By Paul Homewood
Africa refuses to be cowed and demand access to reliable energy.
CAPE TOWN/LONDON (Reuters) – A handful of protesters on the ground floor of the cavernous Cape Town International Convention Centre spread fake oil on the ground and chanted, demanding an end to fossil fuels
Two floors above, the hundreds of delegates at Africa Oil Week were largely unaware – and mostly unmoved – by the display.
“Under no circumstances are we going to be apologizing,” said Gabriel Obiang Lima, energy minister of Equatorial Guinea, adding that they need to exploit those resources to create jobs and boost economic development.
“Anybody out of the continent saying we should not develop those fields, that is criminal. It is very unfair.”
The tension keenly felt at oil conferences in Europe was largely absent over the three-day event in Cape Town; there was little focus on climate change, apart from the shadow renewables cast over long-term demand.
In contrast, investor and government pressure to address climate change has fundamentally altered oil events in Europe.
While no oil-producing country has stopped developing fossil fuel resources, pledges such as Britain’s promise to be net carbon neutral by 2050 or Norway’s national carbon tax show that governments acknowledge a need to shift away from fossil fuels.
In Cape Town, African leaders touted the good that oil, gas and even coal can bring on a continent where some 600 million people lack access to electricity.
“Energy is the catalyst for growth,” said Gwede Mantashe, South Africa’s energy minister and national chair of the ruling African National Congress.
“They even want to tell us to switch off all the coal-generated power stations,” he said. “Until you tell them, ‘you know we can do that, but you’ll breathe fresh air in the darkness’.”
African ministers in Cape Town emphasized their need for fossil fuel cash and power in order to develop and diversify resource-dependent economies.
Nearly half of Africans had no access to electricity last year, according to the International Energy Agency (IEA), while around 80% of sub-Saharan African companies suffered frequent electricity disruptions that cut into profits.
Sclerotic transportation networks and clogged ports also add some 30%-40% to the cost of shipping goods within Africa, according to the Infrastructure Consortium of Africa, while the African Development Bank has pegged the amount of cash needed for infrastructure development on the continent at a whopping $130–170 billion a year to 2025.
The IEA said renewables were expected to account for two-thirds of worldwide gains in access to electricity by 2030, and warned that changing global dynamics meant nations could no longer assume oil would translate into reliable future revenues.
Some ministers, including Mantashe and Uganda’s Irene Muloni, also emphasized a need to develop renewable resources.
In Kenya, roughly 70% of electricity comes from renewable sources such as hydropower and geothermal – more than three times the global average – and the government aims to generate 100% of energy from renewable sources by the end of next year.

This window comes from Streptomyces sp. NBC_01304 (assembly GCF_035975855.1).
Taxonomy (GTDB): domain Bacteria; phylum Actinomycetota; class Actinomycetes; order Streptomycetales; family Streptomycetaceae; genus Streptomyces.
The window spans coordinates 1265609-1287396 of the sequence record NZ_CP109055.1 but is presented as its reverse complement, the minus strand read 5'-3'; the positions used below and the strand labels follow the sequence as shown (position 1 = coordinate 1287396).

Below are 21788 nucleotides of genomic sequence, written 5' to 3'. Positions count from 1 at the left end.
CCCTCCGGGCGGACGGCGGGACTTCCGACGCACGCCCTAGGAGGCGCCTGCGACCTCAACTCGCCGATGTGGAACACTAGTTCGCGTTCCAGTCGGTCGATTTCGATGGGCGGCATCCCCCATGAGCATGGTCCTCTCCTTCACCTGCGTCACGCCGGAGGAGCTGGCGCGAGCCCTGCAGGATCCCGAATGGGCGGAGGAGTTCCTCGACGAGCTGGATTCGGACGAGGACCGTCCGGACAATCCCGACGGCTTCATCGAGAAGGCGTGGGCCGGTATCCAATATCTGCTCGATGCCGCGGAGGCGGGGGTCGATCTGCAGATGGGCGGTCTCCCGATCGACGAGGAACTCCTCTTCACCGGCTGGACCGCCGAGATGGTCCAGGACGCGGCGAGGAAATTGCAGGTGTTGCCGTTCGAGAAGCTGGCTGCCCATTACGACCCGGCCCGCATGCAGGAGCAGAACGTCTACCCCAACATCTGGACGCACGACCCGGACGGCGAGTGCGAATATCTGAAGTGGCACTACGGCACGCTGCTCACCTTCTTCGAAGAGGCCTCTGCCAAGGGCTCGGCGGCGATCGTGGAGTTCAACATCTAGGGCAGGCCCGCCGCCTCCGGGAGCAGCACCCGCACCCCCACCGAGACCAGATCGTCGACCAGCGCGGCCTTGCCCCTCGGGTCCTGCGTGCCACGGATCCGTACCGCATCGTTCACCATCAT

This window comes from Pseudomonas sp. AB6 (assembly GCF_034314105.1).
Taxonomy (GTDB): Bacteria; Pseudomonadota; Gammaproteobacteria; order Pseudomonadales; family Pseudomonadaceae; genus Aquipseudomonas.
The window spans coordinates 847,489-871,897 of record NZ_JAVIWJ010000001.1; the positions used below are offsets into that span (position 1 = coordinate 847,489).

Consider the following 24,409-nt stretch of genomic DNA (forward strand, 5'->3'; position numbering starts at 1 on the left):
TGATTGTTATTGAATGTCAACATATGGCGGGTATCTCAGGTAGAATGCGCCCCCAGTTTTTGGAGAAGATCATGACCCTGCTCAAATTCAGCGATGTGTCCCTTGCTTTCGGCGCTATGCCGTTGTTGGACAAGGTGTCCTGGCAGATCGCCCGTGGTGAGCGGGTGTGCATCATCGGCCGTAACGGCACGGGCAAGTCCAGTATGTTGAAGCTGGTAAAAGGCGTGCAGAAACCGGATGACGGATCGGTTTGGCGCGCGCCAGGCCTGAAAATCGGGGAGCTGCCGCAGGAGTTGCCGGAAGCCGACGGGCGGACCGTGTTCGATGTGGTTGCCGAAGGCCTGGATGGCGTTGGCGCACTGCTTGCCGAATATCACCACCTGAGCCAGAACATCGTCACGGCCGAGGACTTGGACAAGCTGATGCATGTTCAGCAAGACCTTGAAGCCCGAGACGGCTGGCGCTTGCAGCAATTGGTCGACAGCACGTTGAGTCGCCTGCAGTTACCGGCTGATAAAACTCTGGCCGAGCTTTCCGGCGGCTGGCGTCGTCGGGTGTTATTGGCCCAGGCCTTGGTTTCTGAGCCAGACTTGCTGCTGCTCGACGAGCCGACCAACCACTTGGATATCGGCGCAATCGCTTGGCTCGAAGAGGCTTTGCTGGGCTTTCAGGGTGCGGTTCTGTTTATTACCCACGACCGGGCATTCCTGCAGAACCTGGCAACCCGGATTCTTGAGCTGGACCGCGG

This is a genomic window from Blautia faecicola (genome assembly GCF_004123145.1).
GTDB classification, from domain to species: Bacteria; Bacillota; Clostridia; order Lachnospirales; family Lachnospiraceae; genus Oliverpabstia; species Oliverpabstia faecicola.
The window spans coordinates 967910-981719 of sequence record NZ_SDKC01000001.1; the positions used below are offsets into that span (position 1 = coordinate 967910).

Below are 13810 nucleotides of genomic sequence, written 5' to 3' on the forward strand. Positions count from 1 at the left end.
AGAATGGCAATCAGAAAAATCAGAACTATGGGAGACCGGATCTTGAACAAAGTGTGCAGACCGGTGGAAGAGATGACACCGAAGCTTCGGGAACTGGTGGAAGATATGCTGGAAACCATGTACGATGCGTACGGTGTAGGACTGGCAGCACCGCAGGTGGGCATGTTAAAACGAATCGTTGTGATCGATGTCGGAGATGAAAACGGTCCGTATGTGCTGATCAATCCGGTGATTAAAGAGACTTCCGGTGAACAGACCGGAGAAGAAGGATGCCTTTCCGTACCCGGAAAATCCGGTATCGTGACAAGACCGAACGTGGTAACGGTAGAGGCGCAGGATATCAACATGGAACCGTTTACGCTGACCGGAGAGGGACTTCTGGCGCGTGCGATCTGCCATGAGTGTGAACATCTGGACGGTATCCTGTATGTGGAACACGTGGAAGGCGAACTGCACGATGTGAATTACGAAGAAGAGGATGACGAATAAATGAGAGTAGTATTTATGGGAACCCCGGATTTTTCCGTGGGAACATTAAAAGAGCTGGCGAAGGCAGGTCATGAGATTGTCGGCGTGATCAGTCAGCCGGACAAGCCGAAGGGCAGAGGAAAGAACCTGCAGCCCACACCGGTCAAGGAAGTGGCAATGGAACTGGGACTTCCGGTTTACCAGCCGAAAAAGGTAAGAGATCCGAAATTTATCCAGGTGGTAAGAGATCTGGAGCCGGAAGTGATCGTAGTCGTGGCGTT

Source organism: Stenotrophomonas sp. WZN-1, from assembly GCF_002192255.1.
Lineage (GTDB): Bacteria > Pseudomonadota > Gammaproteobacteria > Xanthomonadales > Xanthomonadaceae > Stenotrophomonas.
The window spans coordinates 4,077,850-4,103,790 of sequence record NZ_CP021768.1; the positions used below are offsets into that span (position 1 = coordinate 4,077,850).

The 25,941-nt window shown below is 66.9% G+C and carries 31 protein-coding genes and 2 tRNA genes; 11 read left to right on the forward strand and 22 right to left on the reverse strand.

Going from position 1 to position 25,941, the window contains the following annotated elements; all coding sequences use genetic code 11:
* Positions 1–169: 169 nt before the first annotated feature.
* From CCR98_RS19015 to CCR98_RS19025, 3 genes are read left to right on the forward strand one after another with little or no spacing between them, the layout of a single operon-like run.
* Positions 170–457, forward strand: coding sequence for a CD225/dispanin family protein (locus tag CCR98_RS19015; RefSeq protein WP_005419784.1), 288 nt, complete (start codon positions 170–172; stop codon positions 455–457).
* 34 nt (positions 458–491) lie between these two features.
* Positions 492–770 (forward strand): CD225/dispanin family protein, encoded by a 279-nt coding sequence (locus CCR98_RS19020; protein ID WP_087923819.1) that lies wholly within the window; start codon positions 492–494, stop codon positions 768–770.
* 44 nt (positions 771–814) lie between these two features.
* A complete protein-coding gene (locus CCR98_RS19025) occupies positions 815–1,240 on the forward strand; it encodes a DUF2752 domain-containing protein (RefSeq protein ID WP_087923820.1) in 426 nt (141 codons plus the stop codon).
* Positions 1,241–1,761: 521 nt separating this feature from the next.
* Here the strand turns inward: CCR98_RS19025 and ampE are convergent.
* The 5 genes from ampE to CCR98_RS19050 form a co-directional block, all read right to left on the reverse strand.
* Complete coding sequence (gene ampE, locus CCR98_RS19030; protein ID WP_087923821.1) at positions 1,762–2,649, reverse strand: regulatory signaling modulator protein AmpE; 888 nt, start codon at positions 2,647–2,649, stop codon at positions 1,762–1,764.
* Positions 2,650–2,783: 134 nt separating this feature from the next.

But few in Cape Town were prepared to limit fossil fuel development.
Oil, said Gabon’s minister for hydrocarbons Noel Mboumba, is a major driver of ?utm_source=CCNet+Newsletter&utm_campaign=447825fb89-EMAIL_CAMPAIGN_2019_11_08_03_22&utm_medium=email&utm_term=0_fe4b2f45ef-447825fb89-development.
“We will do all in our power to develop it.”
Meanwhile the IEA has published its African Energy Outlook report:
Africa is set to become increasingly influential in shaping global energy trends over the next two decades as it undergoes the largest process of urbanisation the world has ever seen, according to a new report from the International Energy Agency.
Africa Energy Outlook 2019 finds that current policy and investment plans in African countries are not enough to meet the energy needs of the continent’s young and rapidly growing population. Today, 600 million people in Africa do not have access to electricity and 900 million lack access to clean cooking facilities.
The number of people living in Africa’s cities is expected to expand by 600 million over the next two decades, much higher than the increase experienced by China’s cities during the country’s 20-year economic and energy boom.
Africa’s overall population is set to exceed 2 billion before 2040, accounting for half of the global increase over that period. These profound changes will drive the continent’s economic growth, infrastructure development and, in turn, energy demand, which is projected to rise 60 per cent to around 1,320 million tonnes of oil equivalent in 2040, based on current policies and plans.
Head of the IEA, Fatih Birol, naturally still insists on claiming that most of this increased demand can be met by unreliable renewable energy, especially solar power.
He moans that there is still only 5 GW of solar capacity on the continent, 1% of global capacity, but he does not seem to have worked out why the Africans want electricity that is only available for half the day, which explains why solar power still only supplies 0.4% of Africa’s energy needs.
I am quite sure that wind and solar power will expand rapidly there, but as with Asia this will not be able to keep up with the massive growth in energy demand required to improve the life of Africans and maintain an urbanised, industrialised economy.
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November 9, 2019 at 01:18PM